PHOENIX — Wondering what Gov. Doug Ducey could do if the coronavirus becomes widespread in Arizona?
Turns out, quite a lot, courtesy of some post-9/11 fears.
A state law passed in the months following the 2001 terrorist attacks allows the state’s chief executive officer to order medical examinations and even isolate and quarantine people — all without court approval — if he decides to declare an emergency due to any sort of virus outbreak.
He even could use law enforcement officers and the National Guard to enforce his orders.
Arizona has had one confirmed case of coronavirus so far, a man associated with Arizona State University. That person was recently released from quarantine after further tests results were negative for the virus, health officials said last week. Pima County health officials said there have been no reported cases of coronavirus in the county. Local officials have assessed nearly 80 people in the county who had recently traveled to China, officials said.
The state law was designed to provide a comprehensive plan of what happens in case of a biological terrorist attack, beefing up existing law that give the governor powers in emergencies.
The wording, however, is much broader. It includes any illness, health condition or syndrome caused not only by bioterrorism but also any “epidemic or pandemic disease.”
It starts with an enhanced surveillance advisory.
That triggers mandatory reporting to the state by doctors and veterinarians of illness.
But it even requires pharmacists to notify state officials if there is an “unusual increase” in prescriptions for antibiotics or even in over-the-counter drugs that might be purchased by someone with an illness.
Then there is tracking. That includes allowing the state health department to access confidential patient records and to interview anyone. And if the governor declares a state of emergency, state and local health officials have the power to quarantine anyone who has contracted the disease or who has been exposed.
The law does require the agencies to use the “least restrictive means” to sequester people to protect the public and prevent the spread of the disease. And it spells out that those who are quarantined, whether in their own homes or elsewhere, are to be provided adequate food, clothing, medical care “and a means of communicating with those in and outside these settings.”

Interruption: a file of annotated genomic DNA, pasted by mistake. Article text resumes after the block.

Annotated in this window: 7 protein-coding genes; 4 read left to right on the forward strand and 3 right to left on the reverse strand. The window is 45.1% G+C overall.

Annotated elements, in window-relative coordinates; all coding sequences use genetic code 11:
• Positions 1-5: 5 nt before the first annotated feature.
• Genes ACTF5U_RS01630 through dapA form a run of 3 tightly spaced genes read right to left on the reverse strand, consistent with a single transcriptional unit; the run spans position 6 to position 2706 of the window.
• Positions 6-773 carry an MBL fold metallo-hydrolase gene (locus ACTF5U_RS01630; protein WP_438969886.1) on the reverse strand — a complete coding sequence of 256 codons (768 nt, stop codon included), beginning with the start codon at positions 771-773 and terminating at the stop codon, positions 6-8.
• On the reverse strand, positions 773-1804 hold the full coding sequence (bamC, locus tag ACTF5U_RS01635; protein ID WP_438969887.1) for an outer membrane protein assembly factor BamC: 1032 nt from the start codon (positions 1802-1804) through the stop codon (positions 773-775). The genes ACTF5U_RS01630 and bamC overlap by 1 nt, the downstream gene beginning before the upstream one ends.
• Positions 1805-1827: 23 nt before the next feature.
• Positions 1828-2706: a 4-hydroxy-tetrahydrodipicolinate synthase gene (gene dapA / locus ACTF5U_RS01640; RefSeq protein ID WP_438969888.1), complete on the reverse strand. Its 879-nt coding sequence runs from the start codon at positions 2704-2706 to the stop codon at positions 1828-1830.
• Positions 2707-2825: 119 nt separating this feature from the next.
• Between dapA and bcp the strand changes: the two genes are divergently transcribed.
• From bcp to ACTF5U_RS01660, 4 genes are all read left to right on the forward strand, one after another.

But it does allow quarantine without a court order if health officials determine any delay would pose “an immediate and serious threat to the public health.”
There is, however, a requirement for state health officials to seek court approval for the quarantine within 10 days.
And anyone who is quarantined can seek a court order for release, with some deadlines for court action.
A state of emergency also allows the governor to order medical examinations for anyone who has been exposed and ration medicine and vaccines.
And, in the case of highly contagious and highly fatal diseases, the governor can mandate treatment or vaccination of those who are diagnosed with the illness “or who are reasonably believed to have been exposed or who may reasonably be expected to be exposed.”
And the law requires law enforcement and the National Guard to enforce both these requirements for treatment and vaccination as well as any orders for quarantine.
The statute does have a notable exception: It does not permit any form of quarantine or medical treatment for those with Acquired Immune Deficiency Syndrome, AIDS, or any other infection caused by the human immunodeficiency virus, or HIV.
Ducey is clearly aware of what he told KTAR radio this past week are his “immense authorities” to act in case of some sort of viral outbreak, including the right to quarantine “those who won’t cooperate.”
On Twitter: @azcapmedia
In this Series
Tucson-area coronavirus coverage from January to March: Nearly 1,300 cases in Arizona, stay-at-home order
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